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Pat Dryburgh

It started with an email from a woman named Diana. It was December, 2010. I had just crossed the 6-month mark as a full time freelancer, and was being presented with a job opportunity at a little company in Palo Alto, California.

A little company called Aol.

After several phone interviews, I was asked to fly down to the Golden State for further discussion about the teams that were looking for fresh design talent. One of those teams—the mobile division—was headed up by a fellow Canadian by the name of David Robinson. David and I hit it off right away, and by the end of the trip things were looking like I’d be joining his team as a mobile user interface designer.

If only I’d gone to school.

You see, the immigration office of the United States of America has tightened up the rules for those coming into their country to work. Even with a job offer in hand, I wouldn’t be able to get into the US without a post-secondary degree. As a bible college drop-out, I simply don’t qualify.

I was bummed, mostly because I was excited to work with David and his team on some pretty awesome projects, including what would become their rather impressive iPad app, Editions.

Back in Ontario, my freelance career continued to grow and develop. I was working with awesome clients on awesome projects. At the beginning of the year, I found myself in California for a few weeks working with Ongo. California was awesome. The West Coast was awesome. And I wanted to see more.

So, I made my way to Vancouver, BC.

The city was beautiful. The weather was much nicer than what we were experiencing in Ontario and the people seemed very friendly. I really enjoyed my time there, relaxing and taking in the scenery.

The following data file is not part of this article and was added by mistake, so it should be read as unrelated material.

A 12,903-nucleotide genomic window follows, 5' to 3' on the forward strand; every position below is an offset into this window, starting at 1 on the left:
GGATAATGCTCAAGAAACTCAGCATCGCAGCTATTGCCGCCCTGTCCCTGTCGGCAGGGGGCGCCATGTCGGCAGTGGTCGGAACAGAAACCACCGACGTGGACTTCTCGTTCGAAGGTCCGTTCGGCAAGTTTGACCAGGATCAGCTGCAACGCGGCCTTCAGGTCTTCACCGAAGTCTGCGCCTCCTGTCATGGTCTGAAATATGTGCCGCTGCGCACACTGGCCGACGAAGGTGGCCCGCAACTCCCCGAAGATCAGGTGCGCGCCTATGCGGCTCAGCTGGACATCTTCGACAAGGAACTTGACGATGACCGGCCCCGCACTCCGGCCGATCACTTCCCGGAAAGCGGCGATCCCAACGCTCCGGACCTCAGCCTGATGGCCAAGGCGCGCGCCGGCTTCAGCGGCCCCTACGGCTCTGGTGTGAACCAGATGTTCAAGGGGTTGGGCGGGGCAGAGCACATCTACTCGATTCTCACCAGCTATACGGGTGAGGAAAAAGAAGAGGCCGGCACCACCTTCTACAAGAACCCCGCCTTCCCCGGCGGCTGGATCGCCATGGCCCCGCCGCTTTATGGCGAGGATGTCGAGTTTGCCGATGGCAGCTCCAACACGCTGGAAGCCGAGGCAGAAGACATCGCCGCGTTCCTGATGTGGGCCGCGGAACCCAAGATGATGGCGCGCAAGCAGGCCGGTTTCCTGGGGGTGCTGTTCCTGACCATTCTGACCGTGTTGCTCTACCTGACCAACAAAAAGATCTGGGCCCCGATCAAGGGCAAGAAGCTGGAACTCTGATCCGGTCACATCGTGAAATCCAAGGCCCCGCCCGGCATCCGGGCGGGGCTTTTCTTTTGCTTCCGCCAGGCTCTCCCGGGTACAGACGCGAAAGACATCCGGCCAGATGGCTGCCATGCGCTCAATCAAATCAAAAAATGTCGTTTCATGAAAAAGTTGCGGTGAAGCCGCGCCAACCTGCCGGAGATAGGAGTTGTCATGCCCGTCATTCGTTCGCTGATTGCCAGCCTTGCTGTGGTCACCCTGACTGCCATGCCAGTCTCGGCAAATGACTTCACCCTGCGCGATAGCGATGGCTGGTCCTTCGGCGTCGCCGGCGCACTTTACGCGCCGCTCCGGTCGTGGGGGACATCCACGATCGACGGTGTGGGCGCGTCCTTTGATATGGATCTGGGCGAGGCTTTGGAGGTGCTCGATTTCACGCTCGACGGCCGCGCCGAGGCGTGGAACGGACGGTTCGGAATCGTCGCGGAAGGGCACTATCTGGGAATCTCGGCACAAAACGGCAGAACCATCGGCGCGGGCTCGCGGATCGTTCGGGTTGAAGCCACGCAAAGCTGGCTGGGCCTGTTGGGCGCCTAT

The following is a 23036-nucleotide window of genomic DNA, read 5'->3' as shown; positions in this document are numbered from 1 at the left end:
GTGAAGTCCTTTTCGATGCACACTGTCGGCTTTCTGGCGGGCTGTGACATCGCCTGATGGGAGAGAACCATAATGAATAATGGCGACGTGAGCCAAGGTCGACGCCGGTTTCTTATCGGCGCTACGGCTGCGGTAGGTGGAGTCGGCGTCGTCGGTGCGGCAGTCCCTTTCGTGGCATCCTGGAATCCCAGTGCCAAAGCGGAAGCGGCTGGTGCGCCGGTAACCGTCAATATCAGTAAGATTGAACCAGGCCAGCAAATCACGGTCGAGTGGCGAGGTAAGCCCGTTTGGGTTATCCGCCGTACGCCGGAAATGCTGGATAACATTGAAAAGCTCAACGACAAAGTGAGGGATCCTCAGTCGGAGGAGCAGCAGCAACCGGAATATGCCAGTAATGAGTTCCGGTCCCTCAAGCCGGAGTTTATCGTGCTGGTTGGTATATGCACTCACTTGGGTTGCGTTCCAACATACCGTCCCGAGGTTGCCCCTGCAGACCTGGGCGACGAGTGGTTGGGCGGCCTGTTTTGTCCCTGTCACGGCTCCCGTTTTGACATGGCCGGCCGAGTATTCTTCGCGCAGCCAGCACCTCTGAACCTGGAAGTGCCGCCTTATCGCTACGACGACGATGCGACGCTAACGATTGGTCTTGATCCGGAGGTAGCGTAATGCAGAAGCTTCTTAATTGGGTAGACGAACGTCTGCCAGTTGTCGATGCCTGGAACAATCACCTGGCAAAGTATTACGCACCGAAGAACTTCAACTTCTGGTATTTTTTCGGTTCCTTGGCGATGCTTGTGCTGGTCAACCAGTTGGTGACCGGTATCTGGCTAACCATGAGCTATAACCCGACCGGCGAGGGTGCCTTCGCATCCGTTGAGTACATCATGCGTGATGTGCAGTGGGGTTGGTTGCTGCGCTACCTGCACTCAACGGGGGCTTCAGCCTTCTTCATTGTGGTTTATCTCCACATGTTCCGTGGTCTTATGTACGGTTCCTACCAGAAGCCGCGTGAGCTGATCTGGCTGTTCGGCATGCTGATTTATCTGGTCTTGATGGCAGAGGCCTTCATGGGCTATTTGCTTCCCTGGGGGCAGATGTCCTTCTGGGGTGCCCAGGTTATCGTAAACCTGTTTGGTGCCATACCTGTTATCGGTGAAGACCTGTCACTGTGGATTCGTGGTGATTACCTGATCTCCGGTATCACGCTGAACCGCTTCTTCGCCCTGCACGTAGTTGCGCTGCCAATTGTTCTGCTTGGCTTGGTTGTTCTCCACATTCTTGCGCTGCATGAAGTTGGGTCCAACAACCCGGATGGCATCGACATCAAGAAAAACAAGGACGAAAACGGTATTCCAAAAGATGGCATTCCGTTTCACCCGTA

And then, I got a Twitter message from David Robinson.

Turns out, David’s brother Danny was based in Vancouver and was working on a new start up business and I should meet up with him because we’d really hit it off and there might be an opportunity to work with Danny and his team.

He was right.

Danny and I grabbed coffee and talked for an hour or two about design, apps, user experience, the city of Vancouver, and more. The projects he was working on all sounded really intriguing, and he felt strongly that there was a place for my input and expertise.

I started doing a bit of freelance work with the team. They were really happy with what I was doing, and wanted to have me work from their office in Vancouver.

So, that’s where I’m going.

In less than four days I will be flying across this great nation of ours to a city I never dreamed I’d move to. I’m excited, anxious, and a bit nervous about shipping all of my guitars.

It’s been nearly two years working by myself. It’s been awesome, but I’ve definitely missed working closely with a team. I will be working full time with Danny and his team, as well as maintaining my freelance work on the side.

I can’t wait to share what we’ll be working on on the left coast. But first, I’ve got a plane to catch.

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